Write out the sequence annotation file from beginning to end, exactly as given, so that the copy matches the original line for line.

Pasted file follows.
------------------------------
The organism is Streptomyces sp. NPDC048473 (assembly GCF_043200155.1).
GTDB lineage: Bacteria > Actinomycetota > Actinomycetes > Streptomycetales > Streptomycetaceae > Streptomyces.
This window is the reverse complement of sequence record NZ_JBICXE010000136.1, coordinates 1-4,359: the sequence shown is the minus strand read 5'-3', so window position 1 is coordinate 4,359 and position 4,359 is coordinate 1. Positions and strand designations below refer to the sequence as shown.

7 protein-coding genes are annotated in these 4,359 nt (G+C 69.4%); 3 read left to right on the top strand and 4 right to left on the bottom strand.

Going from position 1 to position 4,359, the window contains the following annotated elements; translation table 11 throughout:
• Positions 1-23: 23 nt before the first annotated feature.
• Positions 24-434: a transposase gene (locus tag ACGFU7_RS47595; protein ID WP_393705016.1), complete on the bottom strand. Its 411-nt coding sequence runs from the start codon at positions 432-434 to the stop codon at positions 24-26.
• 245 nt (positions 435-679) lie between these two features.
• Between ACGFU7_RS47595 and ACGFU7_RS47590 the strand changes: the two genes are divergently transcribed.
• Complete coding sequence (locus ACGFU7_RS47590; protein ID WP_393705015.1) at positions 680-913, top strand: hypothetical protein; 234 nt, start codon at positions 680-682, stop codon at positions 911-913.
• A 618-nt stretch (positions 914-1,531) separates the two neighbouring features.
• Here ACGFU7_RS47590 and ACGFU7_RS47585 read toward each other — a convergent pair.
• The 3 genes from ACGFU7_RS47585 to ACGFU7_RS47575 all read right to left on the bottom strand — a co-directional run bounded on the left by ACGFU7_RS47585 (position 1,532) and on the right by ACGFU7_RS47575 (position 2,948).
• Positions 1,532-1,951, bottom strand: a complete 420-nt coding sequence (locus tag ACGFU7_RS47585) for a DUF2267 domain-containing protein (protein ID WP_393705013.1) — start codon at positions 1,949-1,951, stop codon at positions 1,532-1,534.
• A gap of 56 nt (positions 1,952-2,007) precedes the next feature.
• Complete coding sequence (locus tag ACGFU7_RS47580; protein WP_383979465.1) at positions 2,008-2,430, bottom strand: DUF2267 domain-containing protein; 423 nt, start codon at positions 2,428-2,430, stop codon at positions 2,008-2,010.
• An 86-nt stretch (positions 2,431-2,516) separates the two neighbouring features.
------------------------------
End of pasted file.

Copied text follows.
The organism is Streptomyces sp. NPDC048473 (assembly GCF_043200155.1).
GTDB lineage: Bacteria > Actinomycetota > Actinomycetes > Streptomycetales > Streptomycetaceae > Streptomyces.
This window is the reverse complement of sequence record NZ_JBICXE010000136.1, coordinates 1-4,359: the sequence shown is the minus strand read 5'-3', so window position 1 is coordinate 4,359 and position 4,359 is coordinate 1. Positions and strand designations below refer to the sequence as shown.

7 protein-coding genes are annotated in these 4,359 nt (G+C 69.4%); 3 read left to right on the top strand and 4 right to left on the bottom strand.

Going from position 1 to position 4,359, the window contains the following annotated elements; translation table 11 throughout:
• Positions 1-23: 23 nt before the first annotated feature.
• Positions 24-434: a transposase gene (locus tag ACGFU7_RS47595; protein ID WP_393705016.1), complete on the bottom strand. Its 411-nt coding sequence runs from the start codon at positions 432-434 to the stop codon at positions 24-26.
• 245 nt (positions 435-679) lie between these two features.
• Between ACGFU7_RS47595 and ACGFU7_RS47590 the strand changes: the two genes are divergently transcribed.
• Complete coding sequence (locus ACGFU7_RS47590; protein ID WP_393705015.1) at positions 680-913, top strand: hypothetical protein; 234 nt, start codon at positions 680-682, stop codon at positions 911-913.
• A 618-nt stretch (positions 914-1,531) separates the two neighbouring features.
• Here ACGFU7_RS47590 and ACGFU7_RS47585 read toward each other — a convergent pair.
• The 3 genes from ACGFU7_RS47585 to ACGFU7_RS47575 all read right to left on the bottom strand — a co-directional run bounded on the left by ACGFU7_RS47585 (position 1,532) and on the right by ACGFU7_RS47575 (position 2,948).
• Positions 1,532-1,951, bottom strand: a complete 420-nt coding sequence (locus tag ACGFU7_RS47585) for a DUF2267 domain-containing protein (protein ID WP_393705013.1) — start codon at positions 1,949-1,951, stop codon at positions 1,532-1,534.
• A gap of 56 nt (positions 1,952-2,007) precedes the next feature.
• Complete coding sequence (locus tag ACGFU7_RS47580; protein WP_383979465.1) at positions 2,008-2,430, bottom strand: DUF2267 domain-containing protein; 423 nt, start codon at positions 2,428-2,430, stop codon at positions 2,008-2,010.
• An 86-nt stretch (positions 2,431-2,516) separates the two neighbouring features.